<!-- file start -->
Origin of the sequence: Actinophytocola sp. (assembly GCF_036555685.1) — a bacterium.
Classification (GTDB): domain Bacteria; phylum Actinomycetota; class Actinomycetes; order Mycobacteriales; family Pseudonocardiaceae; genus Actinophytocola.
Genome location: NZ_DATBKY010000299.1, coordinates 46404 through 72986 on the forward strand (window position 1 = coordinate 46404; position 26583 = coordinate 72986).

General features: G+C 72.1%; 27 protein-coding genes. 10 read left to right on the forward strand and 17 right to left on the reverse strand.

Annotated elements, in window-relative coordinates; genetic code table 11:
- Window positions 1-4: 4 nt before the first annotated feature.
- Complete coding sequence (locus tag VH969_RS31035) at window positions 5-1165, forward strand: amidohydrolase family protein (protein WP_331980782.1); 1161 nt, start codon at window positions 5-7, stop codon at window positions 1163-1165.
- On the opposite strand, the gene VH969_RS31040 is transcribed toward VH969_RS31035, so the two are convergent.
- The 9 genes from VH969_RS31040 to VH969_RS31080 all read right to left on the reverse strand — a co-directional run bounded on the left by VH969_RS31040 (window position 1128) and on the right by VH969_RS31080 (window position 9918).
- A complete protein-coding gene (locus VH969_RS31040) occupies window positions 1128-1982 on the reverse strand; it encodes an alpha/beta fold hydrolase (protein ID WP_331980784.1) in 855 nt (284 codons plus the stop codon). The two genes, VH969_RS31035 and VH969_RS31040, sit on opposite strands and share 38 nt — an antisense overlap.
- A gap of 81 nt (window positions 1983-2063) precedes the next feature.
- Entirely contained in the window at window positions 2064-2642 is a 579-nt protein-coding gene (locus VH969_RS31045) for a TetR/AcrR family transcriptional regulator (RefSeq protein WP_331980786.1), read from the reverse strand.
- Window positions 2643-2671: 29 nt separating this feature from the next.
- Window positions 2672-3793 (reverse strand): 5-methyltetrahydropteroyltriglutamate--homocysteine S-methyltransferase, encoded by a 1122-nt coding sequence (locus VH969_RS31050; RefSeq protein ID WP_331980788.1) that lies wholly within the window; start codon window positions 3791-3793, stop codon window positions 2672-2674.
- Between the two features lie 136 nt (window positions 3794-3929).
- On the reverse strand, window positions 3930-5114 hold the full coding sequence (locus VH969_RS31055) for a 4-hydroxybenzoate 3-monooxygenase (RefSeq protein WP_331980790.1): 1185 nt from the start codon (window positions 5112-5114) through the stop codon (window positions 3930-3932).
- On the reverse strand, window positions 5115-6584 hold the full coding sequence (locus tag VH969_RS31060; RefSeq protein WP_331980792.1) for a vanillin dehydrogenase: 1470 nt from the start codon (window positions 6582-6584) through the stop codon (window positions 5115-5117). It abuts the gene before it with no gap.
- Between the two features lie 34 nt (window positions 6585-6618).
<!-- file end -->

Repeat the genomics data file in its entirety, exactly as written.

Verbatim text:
Origin of the sequence: Actinophytocola sp. (assembly GCF_036555685.1) — a bacterium.
Classification (GTDB): domain Bacteria; phylum Actinomycetota; class Actinomycetes; order Mycobacteriales; family Pseudonocardiaceae; genus Actinophytocola.
Genome location: NZ_DATBKY010000299.1, coordinates 46404 through 72986 on the forward strand (window position 1 = coordinate 46404; position 26583 = coordinate 72986).

General features: G+C 72.1%; 27 protein-coding genes. 10 read left to right on the forward strand and 17 right to left on the reverse strand.

Annotated elements, in window-relative coordinates; genetic code table 11:
- Window positions 1-4: 4 nt before the first annotated feature.
- Complete coding sequence (locus tag VH969_RS31035) at window positions 5-1165, forward strand: amidohydrolase family protein (protein WP_331980782.1); 1161 nt, start codon at window positions 5-7, stop codon at window positions 1163-1165.
- On the opposite strand, the gene VH969_RS31040 is transcribed toward VH969_RS31035, so the two are convergent.
- The 9 genes from VH969_RS31040 to VH969_RS31080 all read right to left on the reverse strand — a co-directional run bounded on the left by VH969_RS31040 (window position 1128) and on the right by VH969_RS31080 (window position 9918).
- A complete protein-coding gene (locus VH969_RS31040) occupies window positions 1128-1982 on the reverse strand; it encodes an alpha/beta fold hydrolase (protein ID WP_331980784.1) in 855 nt (284 codons plus the stop codon). The two genes, VH969_RS31035 and VH969_RS31040, sit on opposite strands and share 38 nt — an antisense overlap.
- A gap of 81 nt (window positions 1983-2063) precedes the next feature.
- Entirely contained in the window at window positions 2064-2642 is a 579-nt protein-coding gene (locus VH969_RS31045) for a TetR/AcrR family transcriptional regulator (RefSeq protein WP_331980786.1), read from the reverse strand.
- Window positions 2643-2671: 29 nt separating this feature from the next.
- Window positions 2672-3793 (reverse strand): 5-methyltetrahydropteroyltriglutamate--homocysteine S-methyltransferase, encoded by a 1122-nt coding sequence (locus VH969_RS31050; RefSeq protein ID WP_331980788.1) that lies wholly within the window; start codon window positions 3791-3793, stop codon window positions 2672-2674.
- Between the two features lie 136 nt (window positions 3794-3929).
- On the reverse strand, window positions 3930-5114 hold the full coding sequence (locus VH969_RS31055) for a 4-hydroxybenzoate 3-monooxygenase (RefSeq protein WP_331980790.1): 1185 nt from the start codon (window positions 5112-5114) through the stop codon (window positions 3930-3932).
- On the reverse strand, window positions 5115-6584 hold the full coding sequence (locus tag VH969_RS31060; RefSeq protein WP_331980792.1) for a vanillin dehydrogenase: 1470 nt from the start codon (window positions 6582-6584) through the stop codon (window positions 5115-5117). It abuts the gene before it with no gap.
- Between the two features lie 34 nt (window positions 6585-6618).